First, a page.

Edinburgh University spin-out raises venture capital


EDINBURGH-based life sciences company Kynos Therapeutics has secured multi-million pound backing as it seeks to develop pioneering drugs to help tackle problems caused by inflammation.

The University of Edinburgh spin-out has raised £6.5million in a seed round led by Epidarex Capital and IP Group and backed by Scottish Enterprise, which said Kynos was developing an innovative drug portfolio of first class.

The funding announcement stated, “Kynos’ pipeline is focused on three key areas: in severe postoperative disease; under conditions driven by inflammation; and in cancers where inflammation prevents the immune system from fighting back.

The funding round reflects confidence in the potential of the actives being treated to combat the conditions concerned by inhibiting the production of an enzyme called kynurenine 3-monooxygenase (KMO).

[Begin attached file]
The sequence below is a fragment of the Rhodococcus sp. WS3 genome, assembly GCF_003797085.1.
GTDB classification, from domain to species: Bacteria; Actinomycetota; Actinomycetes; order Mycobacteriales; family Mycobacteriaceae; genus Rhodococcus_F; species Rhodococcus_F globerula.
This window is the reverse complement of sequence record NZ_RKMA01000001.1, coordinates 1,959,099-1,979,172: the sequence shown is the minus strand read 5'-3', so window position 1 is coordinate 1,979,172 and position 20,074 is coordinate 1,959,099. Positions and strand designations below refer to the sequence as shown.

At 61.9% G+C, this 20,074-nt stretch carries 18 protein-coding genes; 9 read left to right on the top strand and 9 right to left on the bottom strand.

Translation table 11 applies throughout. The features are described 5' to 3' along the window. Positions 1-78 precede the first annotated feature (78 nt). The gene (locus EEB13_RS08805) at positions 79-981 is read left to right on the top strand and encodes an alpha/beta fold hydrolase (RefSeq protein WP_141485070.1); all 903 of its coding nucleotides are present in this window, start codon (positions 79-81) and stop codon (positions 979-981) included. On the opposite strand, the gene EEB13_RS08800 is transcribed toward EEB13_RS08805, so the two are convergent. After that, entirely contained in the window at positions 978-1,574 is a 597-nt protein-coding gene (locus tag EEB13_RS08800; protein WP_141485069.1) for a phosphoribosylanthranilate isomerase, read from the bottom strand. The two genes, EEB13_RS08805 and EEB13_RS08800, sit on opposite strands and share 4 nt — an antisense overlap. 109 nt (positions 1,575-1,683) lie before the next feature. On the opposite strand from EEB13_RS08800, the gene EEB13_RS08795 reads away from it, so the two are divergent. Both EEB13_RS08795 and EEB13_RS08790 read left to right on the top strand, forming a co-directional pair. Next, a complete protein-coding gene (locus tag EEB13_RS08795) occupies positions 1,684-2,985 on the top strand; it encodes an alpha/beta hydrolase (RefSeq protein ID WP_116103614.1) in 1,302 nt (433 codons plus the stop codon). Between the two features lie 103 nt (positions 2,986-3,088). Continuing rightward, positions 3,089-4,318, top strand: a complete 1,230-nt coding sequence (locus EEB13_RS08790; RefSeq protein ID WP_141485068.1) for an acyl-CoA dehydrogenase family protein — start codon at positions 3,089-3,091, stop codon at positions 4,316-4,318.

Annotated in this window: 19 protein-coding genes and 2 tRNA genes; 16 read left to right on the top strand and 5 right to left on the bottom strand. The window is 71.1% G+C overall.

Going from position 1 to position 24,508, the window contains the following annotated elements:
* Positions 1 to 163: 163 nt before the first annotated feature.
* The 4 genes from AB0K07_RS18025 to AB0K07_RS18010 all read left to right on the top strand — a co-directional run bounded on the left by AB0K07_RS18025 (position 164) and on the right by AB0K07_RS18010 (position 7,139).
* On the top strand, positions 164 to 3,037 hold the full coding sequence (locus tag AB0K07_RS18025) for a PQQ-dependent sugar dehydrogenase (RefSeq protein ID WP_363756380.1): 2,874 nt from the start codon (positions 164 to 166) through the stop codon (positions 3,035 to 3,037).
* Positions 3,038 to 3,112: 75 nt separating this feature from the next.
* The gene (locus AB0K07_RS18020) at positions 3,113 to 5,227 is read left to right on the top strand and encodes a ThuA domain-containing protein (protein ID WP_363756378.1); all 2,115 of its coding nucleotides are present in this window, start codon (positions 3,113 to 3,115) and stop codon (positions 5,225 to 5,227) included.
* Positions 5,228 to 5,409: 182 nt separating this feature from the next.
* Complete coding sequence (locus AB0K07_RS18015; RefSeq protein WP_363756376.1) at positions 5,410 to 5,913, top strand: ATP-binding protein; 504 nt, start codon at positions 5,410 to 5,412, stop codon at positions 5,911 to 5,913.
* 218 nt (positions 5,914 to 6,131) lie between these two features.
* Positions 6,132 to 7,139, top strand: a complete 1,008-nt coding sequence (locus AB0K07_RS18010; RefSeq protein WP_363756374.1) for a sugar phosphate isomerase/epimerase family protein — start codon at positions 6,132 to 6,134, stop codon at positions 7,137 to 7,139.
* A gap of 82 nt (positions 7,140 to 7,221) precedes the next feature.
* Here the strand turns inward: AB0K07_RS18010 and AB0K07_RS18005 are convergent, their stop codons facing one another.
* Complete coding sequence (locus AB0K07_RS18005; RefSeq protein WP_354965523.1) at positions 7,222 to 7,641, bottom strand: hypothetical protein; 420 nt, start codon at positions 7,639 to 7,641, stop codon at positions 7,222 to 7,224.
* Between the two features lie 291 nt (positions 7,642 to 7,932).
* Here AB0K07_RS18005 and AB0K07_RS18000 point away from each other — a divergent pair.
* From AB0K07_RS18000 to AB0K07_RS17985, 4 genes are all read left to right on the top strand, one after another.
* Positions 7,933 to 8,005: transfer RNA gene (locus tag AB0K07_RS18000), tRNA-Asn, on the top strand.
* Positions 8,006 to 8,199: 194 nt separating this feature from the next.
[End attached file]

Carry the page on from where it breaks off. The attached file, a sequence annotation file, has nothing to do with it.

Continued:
Elizabeth Roper, Partner at Epidarex Capital, said, “Kynos has a class-leading set of KMO inhibitors that we believe have potential in several therapeutic areas.

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Kynos has also received a £2.5 million grant under the Innovate UK program to fund what has been described as a first-in-man phase 1 clinical trial of its lead KMO inhibitor.

The company’s chief executive, Damian Mole, is Professor of Surgery at the University of Edinburgh’s Center for Inflammation Research. Scientific Director Scott Webster is a professor of drug discovery.

The announcement notes that the company’s KMO inhibitor pipeline was originally co-developed through a collaboration between pharmaceutical giant GSK and the University of Edinburgh and is now exclusively licensed to Kynos.

Kerry Sharp, Director of Growth Investments at Scottish Enterprise, said: “Scotland is known globally for its strengths in life sciences thanks to its innovative businesses, incredible talent and world-class universities.

Epidarex has offices in Edinburgh and Maryland in the United States. The company has invested in a series of companies in Scotland. Its portfolio includes University of Glasgow spin-out Clyde Bisosciences, which has developed technology to assess the risk of toxicity in pharmaceuticals.


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